Celebrating Strouse with `Possibilities’

San Francisco’s unique musical theater company, 42nd Street Moon, kicks off its 16th season with a celebration of Tony Award-winning Broadway composer Charles Strouse on Monday, June 30: You’ve Got Possibilities: Celebrating the Musicals of the 1960s and an 80th Birthday Salute to Charles Strouse.

Strouse won his Tony Awards for Bye, Bye Birdie in 1960, Applause in 1970 and Annie in 1977. Among his other shows are Golden Boy (a starring vehicle for Sammy Davis Jr.), It’s a Bird, It’s a Plane, It’s Superman, Rags and Nick and Nora. The composer (who also wrote the theme song for “All in the Family”) will be in attendance.

In addition to commemorating his eighth decade, Strouse is also celebrating the release of his autobiography: Put on a Happy Face: A Broadway Memoir. The book and the 42nd Street Moon show are all part of a year-long tribute that includes concerts, revivals and special events around the world.

The 42nd Street Moon show at the Alcazar Theatre includes special guests Nancy Dussault, Andrea McArdle (who got her start in Strouse’s Annie), Linda Posner (credited as Leland Palmer starred in Strouse’s Applause as well as the movie All That Jazz — this marks her first stage appearance since her retirement from show business in 1977), Susan Watson (began her Broadway career in Bye, Bye Birdie), and Klea Blackhurst.

The gala begins at 5:30 p.m. with hors d’oeuvres and a silent auction. Performance follows at 7 p.m. The Alcazar is at 650 Geary St., San Francisco. Tickets are $100 ($75 of which is tax deductible). Call 415-255-8207 or visit www.42ndstmoon.org.

To keep up with everything going on in Charles Strouse’s celebratory 80th year, visit www.charlesstrouse.com.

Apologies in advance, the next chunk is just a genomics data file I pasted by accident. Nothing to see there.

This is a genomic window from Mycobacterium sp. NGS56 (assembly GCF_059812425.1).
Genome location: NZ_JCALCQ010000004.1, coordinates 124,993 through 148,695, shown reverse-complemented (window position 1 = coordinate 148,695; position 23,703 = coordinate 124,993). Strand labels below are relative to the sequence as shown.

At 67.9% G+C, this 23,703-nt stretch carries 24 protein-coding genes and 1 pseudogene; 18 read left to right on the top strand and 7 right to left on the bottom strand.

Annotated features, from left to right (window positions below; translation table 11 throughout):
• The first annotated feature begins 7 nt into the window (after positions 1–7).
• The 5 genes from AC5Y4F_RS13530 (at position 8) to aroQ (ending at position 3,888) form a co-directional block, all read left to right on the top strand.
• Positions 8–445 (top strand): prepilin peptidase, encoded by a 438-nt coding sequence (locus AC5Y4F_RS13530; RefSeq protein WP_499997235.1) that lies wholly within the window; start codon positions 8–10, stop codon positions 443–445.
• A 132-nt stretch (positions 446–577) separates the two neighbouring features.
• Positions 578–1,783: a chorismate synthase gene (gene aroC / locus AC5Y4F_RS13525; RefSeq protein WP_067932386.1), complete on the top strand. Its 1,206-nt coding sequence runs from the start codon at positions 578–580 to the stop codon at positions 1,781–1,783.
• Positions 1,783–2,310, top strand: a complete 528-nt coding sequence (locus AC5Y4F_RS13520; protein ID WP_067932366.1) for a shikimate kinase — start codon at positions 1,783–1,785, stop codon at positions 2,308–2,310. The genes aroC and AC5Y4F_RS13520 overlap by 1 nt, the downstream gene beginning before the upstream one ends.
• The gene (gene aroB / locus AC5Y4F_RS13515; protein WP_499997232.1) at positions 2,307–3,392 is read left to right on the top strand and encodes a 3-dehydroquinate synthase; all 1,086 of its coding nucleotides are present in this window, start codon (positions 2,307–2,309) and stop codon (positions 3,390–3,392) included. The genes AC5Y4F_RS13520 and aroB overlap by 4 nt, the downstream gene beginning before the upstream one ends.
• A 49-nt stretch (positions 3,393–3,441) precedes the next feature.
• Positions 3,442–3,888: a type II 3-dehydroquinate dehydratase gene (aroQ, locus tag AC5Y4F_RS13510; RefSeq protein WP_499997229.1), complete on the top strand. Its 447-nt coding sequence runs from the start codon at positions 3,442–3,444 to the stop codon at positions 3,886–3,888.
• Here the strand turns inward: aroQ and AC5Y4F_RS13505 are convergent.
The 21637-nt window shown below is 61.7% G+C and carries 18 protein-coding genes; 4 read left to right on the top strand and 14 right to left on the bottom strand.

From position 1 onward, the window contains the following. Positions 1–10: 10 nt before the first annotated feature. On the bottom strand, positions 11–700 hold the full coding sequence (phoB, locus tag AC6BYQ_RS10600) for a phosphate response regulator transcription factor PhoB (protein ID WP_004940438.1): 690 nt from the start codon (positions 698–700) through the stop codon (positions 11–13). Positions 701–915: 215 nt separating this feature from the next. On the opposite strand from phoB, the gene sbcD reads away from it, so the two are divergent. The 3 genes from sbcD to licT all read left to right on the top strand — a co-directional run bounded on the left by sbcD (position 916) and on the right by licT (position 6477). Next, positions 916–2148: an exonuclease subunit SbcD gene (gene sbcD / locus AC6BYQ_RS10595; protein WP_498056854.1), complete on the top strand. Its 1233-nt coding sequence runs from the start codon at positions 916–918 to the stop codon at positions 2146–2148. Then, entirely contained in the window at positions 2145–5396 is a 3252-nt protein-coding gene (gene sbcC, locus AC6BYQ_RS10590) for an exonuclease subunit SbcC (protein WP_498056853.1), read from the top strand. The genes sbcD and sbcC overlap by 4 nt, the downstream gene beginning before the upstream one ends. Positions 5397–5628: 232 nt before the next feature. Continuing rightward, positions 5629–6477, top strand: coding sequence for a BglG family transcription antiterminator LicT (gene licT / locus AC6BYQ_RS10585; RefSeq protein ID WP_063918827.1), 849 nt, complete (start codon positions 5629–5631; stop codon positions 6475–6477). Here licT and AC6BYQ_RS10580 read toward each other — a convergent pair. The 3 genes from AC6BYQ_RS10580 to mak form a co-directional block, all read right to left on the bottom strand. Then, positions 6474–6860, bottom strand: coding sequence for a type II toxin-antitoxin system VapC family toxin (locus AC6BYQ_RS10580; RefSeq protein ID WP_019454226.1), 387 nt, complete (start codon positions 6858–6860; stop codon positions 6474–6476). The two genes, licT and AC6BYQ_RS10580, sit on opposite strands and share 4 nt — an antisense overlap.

Here’s a clip from the NY Post’s “Backstage with Michael Riedel” that includes a visit with Strouse:

2 thoughts on “Celebrating Strouse with `Possibilities’

  1. We saw the show on Monday. It was the company’s best gala and Charles Strouse was charming. Just to see Andrea McArdle and Charles singing a two duets “Together at Last” and “Tomorrow” was worth the price of admission. Also Strouse doing an “X” rated song about New York City courtesy was hilarious. There were a lot of in sites about Broadway musicals. “Tomorrow” was written strictly as a set change. The composer had no idea that the song would become a classic. Of course it gave Andrea a signature song.

  2. You can check my massive review on http://www.talkinbroadway.com and link all that chat–west coast. It was not proof read so please forgive several mistakes. One of the readers corrected me on a song that Charles wrote for Ethel Merman when she finally consented to play Dolly in “Hello Dolly”

    Charles Strouse asked Ethel to star in the now classic show originally and she refused. He asked her several times after Carol make the role famous and each time she refused. Finally after 16 singer/actresses had done the role the composer ask her for the 17th time. Ethel accepted saying now that the musical have been in “previews” she was ready to take on the role.

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